5. What's most cost-effective? Verification can often be done efficiently with direct business activities and first-tier vendors. Things become more resource-intensive when dealing with stratified, globalized supply chains, aspects that are farther removed in influence and geography, and multiple entities. Certifiers are well equipped for this but you can also combine in-house standards with external auditing, such as Starbucks C.A.F.E. Practices.
6. Do you have the right knowledge? Creating appropriate guidelines, conducting a valid assessment and addressing identified shortcomings all require expertise with industrial processes, technology, science, agriculture, economics, cross-cultural diversity, relevant international frameworks, applicable laws and the like. Labeling agencies should be well equipped. For internal programs, a diversified staff team or consultants can fit the bill.
7. Are you willing to share data if you go it alone? Unverified claims have little value in the market. Many companies are hesitant to disclose details around processes, formulations, sources and the like, preferring third-party agencies that safeguard proprietary information and vouch for its integrity. Yet, leading-edge transparency abounds, such as TAZA Chocolate, which shares production specs by lot code, Nike, which publicizes manufacturing locations and Patagonia's Footprint Chronicles, which maps the lifecycle for select products.
8. Do stakeholders require specific certifications? Labels can be deal breakers with some buyers. For energy-using products, B2B customers are increasingly likely to require Energy Star or similar standards, and government-sponsored energy incentives are driving consumers in the same direction. Whole Foods recently announced that all body care products with organic claims must obtain USDA Organic Certification by 2011.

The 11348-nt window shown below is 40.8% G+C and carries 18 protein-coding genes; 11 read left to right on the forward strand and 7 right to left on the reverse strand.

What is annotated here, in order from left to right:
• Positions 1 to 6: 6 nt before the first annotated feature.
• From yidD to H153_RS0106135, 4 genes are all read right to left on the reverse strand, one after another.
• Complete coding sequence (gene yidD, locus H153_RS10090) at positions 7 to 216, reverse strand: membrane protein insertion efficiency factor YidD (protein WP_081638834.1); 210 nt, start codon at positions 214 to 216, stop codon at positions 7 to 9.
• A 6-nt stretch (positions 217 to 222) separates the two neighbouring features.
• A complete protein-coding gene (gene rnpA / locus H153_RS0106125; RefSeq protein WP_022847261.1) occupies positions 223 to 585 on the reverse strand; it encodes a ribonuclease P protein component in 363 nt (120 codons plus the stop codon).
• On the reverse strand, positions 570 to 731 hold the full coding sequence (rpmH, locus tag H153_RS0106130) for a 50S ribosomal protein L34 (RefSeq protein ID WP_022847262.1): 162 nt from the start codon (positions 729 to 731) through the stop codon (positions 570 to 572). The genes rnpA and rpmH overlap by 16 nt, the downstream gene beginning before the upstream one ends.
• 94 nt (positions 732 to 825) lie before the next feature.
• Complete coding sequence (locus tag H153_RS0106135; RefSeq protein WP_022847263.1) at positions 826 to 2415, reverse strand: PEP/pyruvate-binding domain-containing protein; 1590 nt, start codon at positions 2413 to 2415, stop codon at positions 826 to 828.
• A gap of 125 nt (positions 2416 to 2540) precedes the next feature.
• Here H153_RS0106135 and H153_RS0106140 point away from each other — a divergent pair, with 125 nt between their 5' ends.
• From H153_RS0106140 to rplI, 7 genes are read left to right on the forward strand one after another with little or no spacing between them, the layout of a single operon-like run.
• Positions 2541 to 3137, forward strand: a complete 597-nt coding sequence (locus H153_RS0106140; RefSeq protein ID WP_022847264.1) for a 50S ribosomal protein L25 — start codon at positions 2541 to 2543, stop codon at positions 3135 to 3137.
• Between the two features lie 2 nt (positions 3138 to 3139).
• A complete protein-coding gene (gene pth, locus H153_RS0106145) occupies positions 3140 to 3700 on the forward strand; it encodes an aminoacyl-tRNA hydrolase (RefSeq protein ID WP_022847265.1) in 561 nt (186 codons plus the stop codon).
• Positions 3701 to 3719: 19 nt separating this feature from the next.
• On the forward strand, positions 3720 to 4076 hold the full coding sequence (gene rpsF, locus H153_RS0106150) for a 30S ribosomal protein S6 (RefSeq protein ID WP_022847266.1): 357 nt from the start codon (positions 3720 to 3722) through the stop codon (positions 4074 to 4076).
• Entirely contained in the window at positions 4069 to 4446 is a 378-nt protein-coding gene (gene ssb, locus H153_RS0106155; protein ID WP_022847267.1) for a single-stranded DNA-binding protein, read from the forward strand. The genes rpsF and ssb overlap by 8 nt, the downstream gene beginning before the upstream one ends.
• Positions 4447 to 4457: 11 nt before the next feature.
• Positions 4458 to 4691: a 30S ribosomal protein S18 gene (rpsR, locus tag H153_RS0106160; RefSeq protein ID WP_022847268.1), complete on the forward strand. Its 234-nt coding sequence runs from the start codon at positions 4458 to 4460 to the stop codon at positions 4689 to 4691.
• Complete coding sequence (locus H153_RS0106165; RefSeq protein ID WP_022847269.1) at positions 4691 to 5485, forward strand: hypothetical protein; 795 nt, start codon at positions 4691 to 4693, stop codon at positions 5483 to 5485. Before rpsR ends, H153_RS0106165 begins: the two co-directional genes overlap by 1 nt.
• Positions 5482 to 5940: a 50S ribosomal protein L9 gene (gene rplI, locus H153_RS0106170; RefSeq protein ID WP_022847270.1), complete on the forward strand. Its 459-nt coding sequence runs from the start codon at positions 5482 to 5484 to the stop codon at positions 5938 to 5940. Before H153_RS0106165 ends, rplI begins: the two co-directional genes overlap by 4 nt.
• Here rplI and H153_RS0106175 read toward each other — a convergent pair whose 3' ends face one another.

9. Does labeling measurably improve reputation and revenue? Certification, in part, supports brand marketing. It can be a powerful tiebreaker with customers -- provided that quality and perceived value are high, temper critics and turn influential stakeholders into advocates. Dialogue and surveys can help weigh the relative impact of external versus internal initiatives in these areas.
10. What delivers the greatest return on investment? Third-party standards can involve audits, licensing fees and investments in improvements to comply. In-house initiatives bring implementation and monitoring costs. It's critical to evaluate and compare overall ROI and the allocation of funds across activities such as overhead, marketing, auditing and on-the-ground improvements.
Additional suggestions, insights and questions are always encouraged in the comments section. Whatever your path, may it raise the bar and drive the real change that's needed for business, people and the environment.
Melissa Schweisguth is a freelancer focused on socially responsible and sustainable business consulting, writing and media relations. She is director of membership development and education for the Food Trade Sustainability Leadership Association.
Images CC licensed by Let Ideas Compete, Ian Muttoo, Jeff Kubina and Kafka4prez; image of candy courtesy of Taza Chocolate.